Christiansen returns to help UAA

Doyle Woody
Alaska coaching legend Brush Christiansen, who led Service High to three straight state titles from 2001-04, had all but one of his players transfer to South High when the new school opened in 2004. The result was a 4-18-0 record. This season, the Cougars once again are without the talent that their powerhouse squads of the past had, but they are a respectable 7-9-0 because Christiansen gets the most out of his team.

Brush Christiansen founded UAA hockey, guided its transition from Division II to Division I, spearheaded its membership into a powerful league and during 17 seasons as head coach presided over its most cherished accomplishment, a shocking NCAA first-round road sweep of heavily favored Boston College in 1991.

"It's his baby,'' former UAA defenseman Mark Filipenko said of the Seawolves program.

Christiansen's retired No. 79 hangs from the rafters at Sullivan Arena in tribute to the program's first season in 1979 and at home games you can find him sitting or standing in the northeast corner of the building, dissecting the match.

"Like a coach,'' he said with a laugh. "I don't think you ever get over that.''

And now, 17 years after Christiansen stepped away from a program currently in decline, the father of Seawolves hockey will help identify the next man to rebuild what he started.

Christiansen, 67, was one of six men named Tuesday to a supplemental search committee charged with helping find the fifth head coach in the program's 34-year history. He remains involved in Anchorage hockey, playing with friends frequently and helping out with the Service High program.

He said he sees this as a critical moment in the program's history.

"It is important -- not to me, per se, I'm all finished with coaching -- but for the future of Alaska kids who dream of playing college hockey,'' Christiansen said. "There's nothing better than playing for your hometown team, in front of your friends and family.''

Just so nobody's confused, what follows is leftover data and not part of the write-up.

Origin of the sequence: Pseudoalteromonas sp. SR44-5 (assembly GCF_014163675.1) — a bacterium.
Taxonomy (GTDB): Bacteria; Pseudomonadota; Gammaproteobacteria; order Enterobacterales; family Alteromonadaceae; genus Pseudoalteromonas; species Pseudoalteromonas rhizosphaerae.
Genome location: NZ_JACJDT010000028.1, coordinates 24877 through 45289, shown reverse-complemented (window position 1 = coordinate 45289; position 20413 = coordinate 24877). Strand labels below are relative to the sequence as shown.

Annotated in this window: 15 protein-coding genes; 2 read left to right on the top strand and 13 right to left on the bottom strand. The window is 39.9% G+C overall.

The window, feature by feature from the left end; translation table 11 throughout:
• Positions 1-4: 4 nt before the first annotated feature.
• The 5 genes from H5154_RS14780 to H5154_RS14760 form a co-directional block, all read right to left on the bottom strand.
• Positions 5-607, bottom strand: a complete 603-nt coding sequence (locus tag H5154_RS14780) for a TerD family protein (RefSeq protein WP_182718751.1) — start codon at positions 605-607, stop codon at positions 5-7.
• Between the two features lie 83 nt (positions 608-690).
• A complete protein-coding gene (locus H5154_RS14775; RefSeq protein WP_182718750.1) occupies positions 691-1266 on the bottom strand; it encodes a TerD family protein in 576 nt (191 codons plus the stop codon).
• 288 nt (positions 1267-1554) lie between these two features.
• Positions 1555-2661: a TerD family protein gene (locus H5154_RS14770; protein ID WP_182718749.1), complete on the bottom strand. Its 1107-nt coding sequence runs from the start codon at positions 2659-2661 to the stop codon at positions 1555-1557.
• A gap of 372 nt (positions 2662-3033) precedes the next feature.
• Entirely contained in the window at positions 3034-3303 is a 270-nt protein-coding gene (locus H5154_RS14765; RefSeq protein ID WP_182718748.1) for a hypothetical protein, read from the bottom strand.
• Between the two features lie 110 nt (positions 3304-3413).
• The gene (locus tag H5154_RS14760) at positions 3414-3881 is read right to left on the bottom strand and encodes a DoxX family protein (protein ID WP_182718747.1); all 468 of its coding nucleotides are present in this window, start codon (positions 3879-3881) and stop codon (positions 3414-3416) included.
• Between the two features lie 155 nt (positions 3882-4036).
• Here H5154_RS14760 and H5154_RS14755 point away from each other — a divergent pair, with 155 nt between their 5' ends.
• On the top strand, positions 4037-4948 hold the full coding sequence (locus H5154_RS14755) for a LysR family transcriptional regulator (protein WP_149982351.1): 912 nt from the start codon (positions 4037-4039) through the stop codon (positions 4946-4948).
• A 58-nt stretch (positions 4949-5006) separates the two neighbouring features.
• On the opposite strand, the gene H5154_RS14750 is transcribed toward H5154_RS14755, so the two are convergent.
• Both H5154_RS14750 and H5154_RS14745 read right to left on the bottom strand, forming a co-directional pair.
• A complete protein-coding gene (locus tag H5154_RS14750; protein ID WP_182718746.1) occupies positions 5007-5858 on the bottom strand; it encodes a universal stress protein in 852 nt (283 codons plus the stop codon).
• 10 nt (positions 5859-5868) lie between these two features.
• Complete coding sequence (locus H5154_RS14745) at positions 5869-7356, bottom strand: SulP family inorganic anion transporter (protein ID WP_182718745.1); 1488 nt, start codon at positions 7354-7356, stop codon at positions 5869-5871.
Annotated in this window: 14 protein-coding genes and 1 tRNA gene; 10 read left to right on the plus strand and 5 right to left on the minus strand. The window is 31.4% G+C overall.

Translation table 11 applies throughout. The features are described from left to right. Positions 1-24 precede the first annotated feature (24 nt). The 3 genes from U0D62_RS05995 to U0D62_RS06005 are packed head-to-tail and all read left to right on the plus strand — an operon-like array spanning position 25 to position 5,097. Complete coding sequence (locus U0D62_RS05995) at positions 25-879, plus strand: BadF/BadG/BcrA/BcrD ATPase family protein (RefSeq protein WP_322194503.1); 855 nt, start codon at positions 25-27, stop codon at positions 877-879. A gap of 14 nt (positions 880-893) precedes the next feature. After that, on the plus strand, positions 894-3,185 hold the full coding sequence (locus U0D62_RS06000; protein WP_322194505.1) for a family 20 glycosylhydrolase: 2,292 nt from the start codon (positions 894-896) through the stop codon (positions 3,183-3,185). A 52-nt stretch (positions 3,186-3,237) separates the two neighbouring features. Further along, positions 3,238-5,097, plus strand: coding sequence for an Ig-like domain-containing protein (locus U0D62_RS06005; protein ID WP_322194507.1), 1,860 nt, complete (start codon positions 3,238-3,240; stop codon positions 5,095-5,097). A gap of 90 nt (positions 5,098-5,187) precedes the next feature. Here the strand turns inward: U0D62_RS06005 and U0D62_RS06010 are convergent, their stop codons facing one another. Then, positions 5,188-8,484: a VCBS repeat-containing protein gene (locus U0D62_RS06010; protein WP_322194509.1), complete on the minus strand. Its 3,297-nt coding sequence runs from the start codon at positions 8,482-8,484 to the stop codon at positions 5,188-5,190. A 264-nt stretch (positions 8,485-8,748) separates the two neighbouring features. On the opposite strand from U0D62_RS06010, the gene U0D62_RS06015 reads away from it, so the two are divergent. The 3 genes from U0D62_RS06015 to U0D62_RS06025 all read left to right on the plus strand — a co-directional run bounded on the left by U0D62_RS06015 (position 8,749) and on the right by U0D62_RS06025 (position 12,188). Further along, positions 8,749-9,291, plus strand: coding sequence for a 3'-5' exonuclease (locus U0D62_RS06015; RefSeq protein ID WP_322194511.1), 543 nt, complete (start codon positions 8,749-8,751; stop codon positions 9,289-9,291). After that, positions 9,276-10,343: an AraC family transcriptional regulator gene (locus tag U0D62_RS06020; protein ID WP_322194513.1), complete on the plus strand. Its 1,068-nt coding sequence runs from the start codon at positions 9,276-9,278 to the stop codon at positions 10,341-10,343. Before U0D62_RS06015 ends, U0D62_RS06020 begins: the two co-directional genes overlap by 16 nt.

Christiansen and his fellow members on the supplemental committee will review all new applicants, and previous ones, and determine if any should be considered finalists. Then that committee and an original committee that selected four finalists will combine to forward a recommendation to athletic director Steve Cobb about who should fill the position that opened when Dave Shyiak was fired March 29 after eight losing seasons.

UAA hopes to hire a new coach by mid-June, and with community dissatisfaction in the program's decline, and attendance plunging, Christiansen said he thinks he knows what to look for in a new coach.

"One that's got to have big shoulders,'' he said. "There's going to be a lot of pressure put on him. We've got to win back a lot of things. We've lost, I feel, a lot of community support.

"Our fan base is (down), sometimes to the point of shameful. I've talked to coaches who don't even like coming here anymore.

"We have to win back the community. We have to get (players) out in the community. And whoever comes in has to know how to recruit.''

The new coach will also need strong backing from UAA, Christiansen said, and will require resources to put the program on equal footing in the Western Collegiate Hockey Association.

Christiansen remembers well the excitement at Sullivan Arena, particularly in the early 90s, when UAA averaged more than 6,000 fans per game for four straight seasons. UAA's average announced attendance this past season was 2,729, the lowest since 1983-84, the program's first season at Sullivan.

If UAA can recapture the hockey community to a significant degree, the founder of Seawolves hockey believes the program can flourish again.

"Hopefully,'' Christiansen said, "we win back their hearts and fill that building.''

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